1. Greater supply chain resilience and agility to mitigate impacts from unexpected events
    A lack of real-time supply chain performance data and insights affects decision making confidence. End-to-end supply chain visibility increases organizational agility by aiding leaders in making more confident decisions leveraging real-time operational data and actionable predictive insights. The flexibility of API (Application Programming Interface) integrations used by real-time visibility platforms makes this possible. By leveraging these new technologies, organizations can both eliminate unnecessary executional layer costs and increase flexibility and agility throughout supply chains. This helps organizations cope with disruptions better, gain a competitive advantage and ultimately improves both customer experience and shareholder value.
  1. Reduced stock buffers and inventory optimization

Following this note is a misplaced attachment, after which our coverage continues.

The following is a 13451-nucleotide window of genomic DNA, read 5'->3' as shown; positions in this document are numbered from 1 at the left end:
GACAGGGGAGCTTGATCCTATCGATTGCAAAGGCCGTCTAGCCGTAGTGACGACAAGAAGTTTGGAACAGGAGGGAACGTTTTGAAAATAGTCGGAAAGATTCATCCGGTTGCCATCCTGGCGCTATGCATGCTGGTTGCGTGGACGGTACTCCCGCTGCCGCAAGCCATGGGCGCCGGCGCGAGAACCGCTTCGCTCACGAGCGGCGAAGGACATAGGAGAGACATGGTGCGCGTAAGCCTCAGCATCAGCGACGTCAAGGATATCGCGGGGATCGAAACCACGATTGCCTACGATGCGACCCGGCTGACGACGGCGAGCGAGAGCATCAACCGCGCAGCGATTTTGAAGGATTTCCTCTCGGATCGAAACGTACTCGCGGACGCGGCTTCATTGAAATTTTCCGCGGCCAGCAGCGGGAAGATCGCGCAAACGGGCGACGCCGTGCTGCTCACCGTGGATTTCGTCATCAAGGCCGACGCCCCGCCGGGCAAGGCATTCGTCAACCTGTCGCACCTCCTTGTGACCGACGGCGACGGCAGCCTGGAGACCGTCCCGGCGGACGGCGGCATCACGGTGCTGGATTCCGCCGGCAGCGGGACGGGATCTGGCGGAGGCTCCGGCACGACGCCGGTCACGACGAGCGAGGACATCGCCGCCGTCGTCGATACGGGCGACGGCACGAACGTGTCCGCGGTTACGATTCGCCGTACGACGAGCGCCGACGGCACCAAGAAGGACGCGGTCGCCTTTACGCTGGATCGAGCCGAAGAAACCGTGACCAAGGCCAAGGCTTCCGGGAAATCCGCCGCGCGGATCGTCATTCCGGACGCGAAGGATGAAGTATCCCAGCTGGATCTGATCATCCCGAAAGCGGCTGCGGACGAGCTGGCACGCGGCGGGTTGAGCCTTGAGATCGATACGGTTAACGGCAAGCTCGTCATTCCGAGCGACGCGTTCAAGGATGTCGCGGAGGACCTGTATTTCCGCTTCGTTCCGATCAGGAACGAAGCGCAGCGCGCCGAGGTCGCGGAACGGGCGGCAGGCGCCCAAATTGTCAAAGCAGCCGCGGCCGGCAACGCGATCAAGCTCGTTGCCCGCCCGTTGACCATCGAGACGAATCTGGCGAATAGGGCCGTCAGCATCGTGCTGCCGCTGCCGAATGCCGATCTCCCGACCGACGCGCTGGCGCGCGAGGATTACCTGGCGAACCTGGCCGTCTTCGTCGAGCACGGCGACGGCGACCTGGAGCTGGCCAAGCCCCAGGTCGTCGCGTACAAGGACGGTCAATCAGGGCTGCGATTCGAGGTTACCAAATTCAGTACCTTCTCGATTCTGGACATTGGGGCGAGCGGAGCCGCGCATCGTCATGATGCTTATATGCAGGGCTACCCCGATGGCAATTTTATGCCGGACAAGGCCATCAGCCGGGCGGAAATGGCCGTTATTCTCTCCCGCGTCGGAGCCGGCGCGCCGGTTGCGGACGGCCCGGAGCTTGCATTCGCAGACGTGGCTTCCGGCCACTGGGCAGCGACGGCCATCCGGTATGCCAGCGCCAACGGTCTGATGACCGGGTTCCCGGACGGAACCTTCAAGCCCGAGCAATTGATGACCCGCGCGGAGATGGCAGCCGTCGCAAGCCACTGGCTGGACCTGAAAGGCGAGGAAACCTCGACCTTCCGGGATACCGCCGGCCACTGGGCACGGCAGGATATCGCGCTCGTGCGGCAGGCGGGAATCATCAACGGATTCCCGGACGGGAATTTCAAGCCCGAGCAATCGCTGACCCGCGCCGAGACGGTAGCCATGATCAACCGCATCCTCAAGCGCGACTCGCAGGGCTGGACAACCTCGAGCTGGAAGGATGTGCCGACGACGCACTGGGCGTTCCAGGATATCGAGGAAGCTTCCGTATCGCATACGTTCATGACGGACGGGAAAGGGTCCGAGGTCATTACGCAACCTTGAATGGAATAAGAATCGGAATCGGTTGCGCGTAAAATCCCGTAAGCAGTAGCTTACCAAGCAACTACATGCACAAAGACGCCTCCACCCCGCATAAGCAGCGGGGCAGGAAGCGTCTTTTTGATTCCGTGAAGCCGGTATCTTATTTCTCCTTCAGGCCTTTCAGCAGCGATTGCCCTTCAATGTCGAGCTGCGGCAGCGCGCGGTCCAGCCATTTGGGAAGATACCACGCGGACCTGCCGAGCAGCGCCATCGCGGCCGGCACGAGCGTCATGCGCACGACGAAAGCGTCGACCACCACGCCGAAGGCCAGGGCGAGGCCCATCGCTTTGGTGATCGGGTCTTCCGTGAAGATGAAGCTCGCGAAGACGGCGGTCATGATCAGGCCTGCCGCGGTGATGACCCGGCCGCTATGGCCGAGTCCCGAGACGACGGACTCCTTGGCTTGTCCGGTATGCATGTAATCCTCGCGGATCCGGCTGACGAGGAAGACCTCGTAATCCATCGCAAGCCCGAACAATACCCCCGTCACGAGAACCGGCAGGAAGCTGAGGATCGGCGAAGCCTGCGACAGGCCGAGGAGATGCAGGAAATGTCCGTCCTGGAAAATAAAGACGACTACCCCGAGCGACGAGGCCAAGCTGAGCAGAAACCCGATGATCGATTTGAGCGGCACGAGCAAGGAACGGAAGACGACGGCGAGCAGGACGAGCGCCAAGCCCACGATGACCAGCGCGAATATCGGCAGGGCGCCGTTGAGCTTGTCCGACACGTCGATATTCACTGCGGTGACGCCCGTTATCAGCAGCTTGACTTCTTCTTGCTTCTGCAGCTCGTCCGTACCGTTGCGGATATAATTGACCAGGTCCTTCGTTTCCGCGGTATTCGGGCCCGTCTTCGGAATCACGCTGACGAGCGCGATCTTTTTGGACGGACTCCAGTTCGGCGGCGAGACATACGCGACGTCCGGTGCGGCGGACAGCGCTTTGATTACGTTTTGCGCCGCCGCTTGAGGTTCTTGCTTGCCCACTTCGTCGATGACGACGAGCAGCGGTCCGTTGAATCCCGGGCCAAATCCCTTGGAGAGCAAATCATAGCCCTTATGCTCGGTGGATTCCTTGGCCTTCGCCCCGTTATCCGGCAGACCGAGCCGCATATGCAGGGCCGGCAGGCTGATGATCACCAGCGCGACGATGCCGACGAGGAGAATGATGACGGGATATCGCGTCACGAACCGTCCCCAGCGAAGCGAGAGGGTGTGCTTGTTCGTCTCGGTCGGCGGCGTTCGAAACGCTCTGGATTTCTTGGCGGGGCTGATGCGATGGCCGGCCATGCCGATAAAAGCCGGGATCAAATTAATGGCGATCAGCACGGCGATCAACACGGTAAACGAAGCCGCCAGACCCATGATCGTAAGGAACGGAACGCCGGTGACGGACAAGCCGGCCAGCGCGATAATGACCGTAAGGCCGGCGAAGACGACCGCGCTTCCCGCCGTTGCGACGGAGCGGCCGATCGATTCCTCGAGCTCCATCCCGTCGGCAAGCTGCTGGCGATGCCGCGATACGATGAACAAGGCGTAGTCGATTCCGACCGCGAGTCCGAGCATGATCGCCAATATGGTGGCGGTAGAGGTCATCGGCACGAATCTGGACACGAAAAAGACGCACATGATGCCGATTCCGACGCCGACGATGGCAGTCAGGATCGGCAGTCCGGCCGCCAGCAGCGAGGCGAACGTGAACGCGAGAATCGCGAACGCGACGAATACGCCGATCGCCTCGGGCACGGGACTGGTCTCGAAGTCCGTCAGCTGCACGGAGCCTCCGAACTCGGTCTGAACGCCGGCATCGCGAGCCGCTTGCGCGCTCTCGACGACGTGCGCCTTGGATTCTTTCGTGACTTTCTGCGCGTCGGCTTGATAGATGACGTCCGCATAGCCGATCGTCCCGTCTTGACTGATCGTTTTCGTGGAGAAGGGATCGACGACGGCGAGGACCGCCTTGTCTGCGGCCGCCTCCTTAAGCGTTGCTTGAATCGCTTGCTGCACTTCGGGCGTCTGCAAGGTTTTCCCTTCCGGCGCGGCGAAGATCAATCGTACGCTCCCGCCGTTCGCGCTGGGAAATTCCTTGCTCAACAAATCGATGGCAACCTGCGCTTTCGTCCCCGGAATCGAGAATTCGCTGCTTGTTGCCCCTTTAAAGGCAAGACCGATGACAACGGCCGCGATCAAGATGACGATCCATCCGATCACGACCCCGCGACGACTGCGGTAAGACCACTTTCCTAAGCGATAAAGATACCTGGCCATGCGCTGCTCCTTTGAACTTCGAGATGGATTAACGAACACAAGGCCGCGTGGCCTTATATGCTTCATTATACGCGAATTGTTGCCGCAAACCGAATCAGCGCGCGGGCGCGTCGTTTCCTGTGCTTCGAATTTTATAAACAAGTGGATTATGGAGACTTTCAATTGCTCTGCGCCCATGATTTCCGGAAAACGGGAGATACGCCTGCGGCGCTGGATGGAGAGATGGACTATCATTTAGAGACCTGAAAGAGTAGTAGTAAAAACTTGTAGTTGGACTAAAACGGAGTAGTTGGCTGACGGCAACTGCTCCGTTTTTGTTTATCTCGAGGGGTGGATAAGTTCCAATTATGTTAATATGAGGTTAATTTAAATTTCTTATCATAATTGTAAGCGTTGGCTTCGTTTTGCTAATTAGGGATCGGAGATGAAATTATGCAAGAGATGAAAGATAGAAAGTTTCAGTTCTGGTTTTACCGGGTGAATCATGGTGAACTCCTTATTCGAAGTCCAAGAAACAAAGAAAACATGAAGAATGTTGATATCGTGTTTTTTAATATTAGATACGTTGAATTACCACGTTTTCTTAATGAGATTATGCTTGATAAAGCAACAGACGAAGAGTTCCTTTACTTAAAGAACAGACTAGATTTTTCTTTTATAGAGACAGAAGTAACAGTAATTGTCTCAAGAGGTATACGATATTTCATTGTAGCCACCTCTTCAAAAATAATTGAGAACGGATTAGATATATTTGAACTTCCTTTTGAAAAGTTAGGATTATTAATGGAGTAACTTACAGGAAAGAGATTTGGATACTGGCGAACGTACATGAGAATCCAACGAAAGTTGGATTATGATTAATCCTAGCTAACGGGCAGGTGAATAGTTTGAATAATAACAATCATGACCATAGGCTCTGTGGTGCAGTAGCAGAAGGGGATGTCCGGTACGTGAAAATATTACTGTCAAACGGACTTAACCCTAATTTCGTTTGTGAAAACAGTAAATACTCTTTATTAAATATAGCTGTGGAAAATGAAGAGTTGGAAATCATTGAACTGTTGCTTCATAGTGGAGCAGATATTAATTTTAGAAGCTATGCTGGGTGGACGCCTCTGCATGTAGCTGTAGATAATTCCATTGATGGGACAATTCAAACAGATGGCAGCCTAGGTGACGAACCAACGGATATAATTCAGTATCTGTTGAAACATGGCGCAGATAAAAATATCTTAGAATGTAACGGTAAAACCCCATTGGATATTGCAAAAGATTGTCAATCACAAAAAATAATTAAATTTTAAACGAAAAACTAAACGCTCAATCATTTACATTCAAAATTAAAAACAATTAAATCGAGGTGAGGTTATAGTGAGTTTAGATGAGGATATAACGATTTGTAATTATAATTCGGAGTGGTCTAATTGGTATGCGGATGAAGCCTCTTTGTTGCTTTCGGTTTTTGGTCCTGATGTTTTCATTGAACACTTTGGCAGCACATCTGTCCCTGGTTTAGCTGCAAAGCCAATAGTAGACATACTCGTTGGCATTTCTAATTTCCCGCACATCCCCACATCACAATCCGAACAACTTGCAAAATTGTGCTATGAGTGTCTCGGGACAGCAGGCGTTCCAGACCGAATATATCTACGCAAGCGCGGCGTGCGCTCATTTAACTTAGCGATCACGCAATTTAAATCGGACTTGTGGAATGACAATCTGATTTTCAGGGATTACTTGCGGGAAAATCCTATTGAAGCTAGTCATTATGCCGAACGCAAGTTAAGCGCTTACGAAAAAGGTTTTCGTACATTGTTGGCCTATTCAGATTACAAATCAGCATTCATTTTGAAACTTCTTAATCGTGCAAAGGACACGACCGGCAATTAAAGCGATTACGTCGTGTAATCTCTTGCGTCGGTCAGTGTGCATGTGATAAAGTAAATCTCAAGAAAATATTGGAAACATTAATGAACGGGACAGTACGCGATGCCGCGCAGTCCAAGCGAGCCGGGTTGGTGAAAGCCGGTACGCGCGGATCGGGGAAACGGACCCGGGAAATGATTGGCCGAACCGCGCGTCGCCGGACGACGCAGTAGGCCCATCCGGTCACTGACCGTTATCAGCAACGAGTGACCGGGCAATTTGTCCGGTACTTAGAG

Changing consumer behaviors and appetites are forcing organizations to rethink their supply chain designs. With the explosion of e-commerce, a preference amongst consumers for same- or next-day delivery is growing. Inventory levels are being reduced and just-in-time approaches are being more heavily relied upon by manufacturers. In the FMCG sector, customers are increasingly opting to spend more on fresh organic produce, free from artificial preservatives, which have shorter shelf lives, requiring more frequent, local deliveries of stock. More regular deliveries mean stockists can reduce inventory on hand, and instead take up more space to display products.

Across all of these areas of benefit, there are also cost savings, reduced risk, improvements in trust, transparency and accountability, and ultimately improved service levels which make for happier, more loyal customers.

What are the main types of supply chain visibility tools?